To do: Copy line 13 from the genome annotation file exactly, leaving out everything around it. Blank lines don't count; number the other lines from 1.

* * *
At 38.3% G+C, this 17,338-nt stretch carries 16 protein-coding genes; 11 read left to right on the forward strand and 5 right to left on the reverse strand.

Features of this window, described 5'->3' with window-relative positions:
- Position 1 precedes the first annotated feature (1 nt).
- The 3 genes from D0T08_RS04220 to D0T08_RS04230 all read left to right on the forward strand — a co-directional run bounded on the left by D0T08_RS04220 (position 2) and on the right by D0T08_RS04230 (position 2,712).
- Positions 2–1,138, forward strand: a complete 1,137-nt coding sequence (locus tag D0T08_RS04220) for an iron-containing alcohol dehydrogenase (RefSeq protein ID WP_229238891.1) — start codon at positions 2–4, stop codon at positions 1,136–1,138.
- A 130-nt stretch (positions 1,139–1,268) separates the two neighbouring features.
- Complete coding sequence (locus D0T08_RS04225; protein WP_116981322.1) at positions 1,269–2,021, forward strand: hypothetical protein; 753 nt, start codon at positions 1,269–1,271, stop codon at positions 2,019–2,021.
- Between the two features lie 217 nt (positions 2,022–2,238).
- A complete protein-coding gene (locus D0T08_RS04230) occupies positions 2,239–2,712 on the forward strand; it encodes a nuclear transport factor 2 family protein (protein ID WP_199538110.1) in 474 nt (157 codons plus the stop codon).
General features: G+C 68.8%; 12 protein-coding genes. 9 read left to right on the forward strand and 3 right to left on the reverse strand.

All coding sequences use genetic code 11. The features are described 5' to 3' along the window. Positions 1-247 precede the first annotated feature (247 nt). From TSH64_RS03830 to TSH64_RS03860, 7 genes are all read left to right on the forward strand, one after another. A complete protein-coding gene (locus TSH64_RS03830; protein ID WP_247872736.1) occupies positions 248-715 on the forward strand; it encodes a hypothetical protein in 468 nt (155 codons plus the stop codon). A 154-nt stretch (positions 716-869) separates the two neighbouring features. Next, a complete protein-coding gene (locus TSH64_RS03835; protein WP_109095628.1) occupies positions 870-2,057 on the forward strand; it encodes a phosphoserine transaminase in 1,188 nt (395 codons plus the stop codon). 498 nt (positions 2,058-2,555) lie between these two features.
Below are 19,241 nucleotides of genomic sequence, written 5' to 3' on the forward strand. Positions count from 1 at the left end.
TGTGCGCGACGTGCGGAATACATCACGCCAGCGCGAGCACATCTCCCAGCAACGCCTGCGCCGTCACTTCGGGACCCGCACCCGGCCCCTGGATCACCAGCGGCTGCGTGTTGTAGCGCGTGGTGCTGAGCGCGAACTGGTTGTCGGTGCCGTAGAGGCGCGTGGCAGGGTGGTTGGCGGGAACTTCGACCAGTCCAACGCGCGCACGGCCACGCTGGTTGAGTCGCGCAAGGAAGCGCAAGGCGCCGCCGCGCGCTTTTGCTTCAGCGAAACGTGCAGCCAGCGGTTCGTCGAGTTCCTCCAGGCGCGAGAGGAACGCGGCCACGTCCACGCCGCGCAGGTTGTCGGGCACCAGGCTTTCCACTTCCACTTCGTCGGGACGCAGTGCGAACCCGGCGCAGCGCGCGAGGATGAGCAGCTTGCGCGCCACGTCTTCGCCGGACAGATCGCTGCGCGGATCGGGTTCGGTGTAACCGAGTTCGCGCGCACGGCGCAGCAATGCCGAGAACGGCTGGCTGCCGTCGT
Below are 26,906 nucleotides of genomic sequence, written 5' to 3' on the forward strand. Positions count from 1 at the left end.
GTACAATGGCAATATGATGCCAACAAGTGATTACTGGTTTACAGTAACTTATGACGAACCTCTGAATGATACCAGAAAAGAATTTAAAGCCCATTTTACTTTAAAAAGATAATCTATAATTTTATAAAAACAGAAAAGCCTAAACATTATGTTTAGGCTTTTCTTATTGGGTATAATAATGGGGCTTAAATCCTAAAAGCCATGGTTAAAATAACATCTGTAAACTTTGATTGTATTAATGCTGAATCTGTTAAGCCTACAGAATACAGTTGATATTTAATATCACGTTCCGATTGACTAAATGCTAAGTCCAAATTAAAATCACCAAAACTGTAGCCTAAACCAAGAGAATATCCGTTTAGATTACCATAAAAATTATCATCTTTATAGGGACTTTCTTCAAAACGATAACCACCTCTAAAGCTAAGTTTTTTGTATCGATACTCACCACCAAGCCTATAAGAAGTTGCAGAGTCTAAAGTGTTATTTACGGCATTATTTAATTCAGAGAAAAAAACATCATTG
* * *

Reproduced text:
TGTGCGCGACGTGCGGAATACATCACGCCAGCGCGAGCACATCTCCCAGCAACGCCTGCGCCGTCACTTCGGGACCCGCACCCGGCCCCTGGATCACCAGCGGCTGCGTGTTGTAGCGCGTGGTGCTGAGCGCGAACTGGTTGTCGGTGCCGTAGAGGCGCGTGGCAGGGTGGTTGGCGGGAACTTCGACCAGTCCAACGCGCGCACGGCCACGCTGGTTGAGTCGCGCAAGGAAGCGCAAGGCGCCGCCGCGCGCTTTTGCTTCAGCGAAACGTGCAGCCAGCGGTTCGTCGAGTTCCTCCAGGCGCGAGAGGAACGCGGCCACGTCCACGCCGCGCAGGTTGTCGGGCACCAGGCTTTCCACTTCCACTTCGTCGGGACGCAGTGCGAACCCGGCGCAGCGCGCGAGGATGAGCAGCTTGCGCGCCACGTCTTCGCCGGACAGATCGCTGCGCGGATCGGGTTCGGTGTAACCGAGTTCGCGCGCACGGCGCAGCAATGCCGAGAACGGCTGGCTGCCGTCGT